Systems and Complexity Sciences Applied to Health Systems and Distributed ComputingThe Complex Health Systems Group research applies systems and complexity sciences into health systems and distributed computing. Our research is divided in four main areas of work: chronic disease as a complex adaptive system, health systems models to improve care delivery, distributed systems and systems and complexity sciences.
Chronic Disease is long-lasting condition that can be controlled but not cured. Some examples include heart disease, diabetes, chronic lung disease, cancer, allergies, among others. It is also a major cause of premature death around the world. However it is among the most preventable and can be effectively managed. Our research proposes to use Complexity Sciences models to get insights about how all sorts of factors give rise to the appearance of a chronic disease in an individual or at the community level, helping to improve its management, thus people’s health.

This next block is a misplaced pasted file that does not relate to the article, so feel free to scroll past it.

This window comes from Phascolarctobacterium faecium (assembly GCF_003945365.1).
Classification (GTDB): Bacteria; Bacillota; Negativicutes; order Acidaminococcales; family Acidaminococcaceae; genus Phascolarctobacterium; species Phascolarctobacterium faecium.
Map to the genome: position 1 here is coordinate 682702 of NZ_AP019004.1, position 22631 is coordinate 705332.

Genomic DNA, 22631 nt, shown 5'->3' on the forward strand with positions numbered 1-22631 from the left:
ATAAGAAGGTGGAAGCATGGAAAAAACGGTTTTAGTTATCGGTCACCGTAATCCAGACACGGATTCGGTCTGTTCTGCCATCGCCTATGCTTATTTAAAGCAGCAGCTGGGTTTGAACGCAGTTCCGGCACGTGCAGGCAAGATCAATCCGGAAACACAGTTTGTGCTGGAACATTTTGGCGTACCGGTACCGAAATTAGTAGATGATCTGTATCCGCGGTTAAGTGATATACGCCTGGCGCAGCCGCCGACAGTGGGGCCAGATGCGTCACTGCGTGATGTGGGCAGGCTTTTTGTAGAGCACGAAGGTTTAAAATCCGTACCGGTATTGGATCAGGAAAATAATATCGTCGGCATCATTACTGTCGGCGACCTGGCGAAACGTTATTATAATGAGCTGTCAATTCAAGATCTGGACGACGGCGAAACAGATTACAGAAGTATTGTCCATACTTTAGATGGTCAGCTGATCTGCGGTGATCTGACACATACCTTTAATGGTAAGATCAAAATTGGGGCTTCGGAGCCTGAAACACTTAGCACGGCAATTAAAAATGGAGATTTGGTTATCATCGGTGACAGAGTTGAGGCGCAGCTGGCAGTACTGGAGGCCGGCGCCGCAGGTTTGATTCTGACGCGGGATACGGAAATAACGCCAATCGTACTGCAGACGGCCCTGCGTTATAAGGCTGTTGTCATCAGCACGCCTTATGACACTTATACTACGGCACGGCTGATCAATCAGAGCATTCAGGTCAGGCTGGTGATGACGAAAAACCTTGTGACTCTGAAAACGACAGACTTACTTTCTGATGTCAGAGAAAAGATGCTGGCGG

Care delivery at a clinic/hospital is a web of interrelated elements (people, resources, processes, technology). The clinic is organized in departments that must work (in/out) collaboratively to function, otherwise negative consequences can arise (e.g. wait times, high costs, improper care) The patient requires health services from a holistic view with quality and safety. This research creates health system models to get insights in those hospital interrelations that potentially can help us to improve care delivery and therefore the quality of patient’s health.
Modeling and simulating complex systems mechanisms from other realms assist to develop innovate methodology that improves distributed systems design and implementation. This research advances systems research and impact with new approaches based on complex systems to achieve innovative distributed computing systems.
Currently there are chaos of language vaguely defined and terms not quite existing in Complexity Sciences (e.g. adaptation, self-organization, emergence, attractors, entropy, bifurcation, nonlinearity among many) . We believe that there is a mathematical language and fundamental theory waiting to be discovered that unifies dynamics, information processing and evolution in complex systems. Our long term goal for this research is to bring together all cross-disciplinary insights obtained from health systems and other related applied research to help us develop a general theory for Complexity Sciences.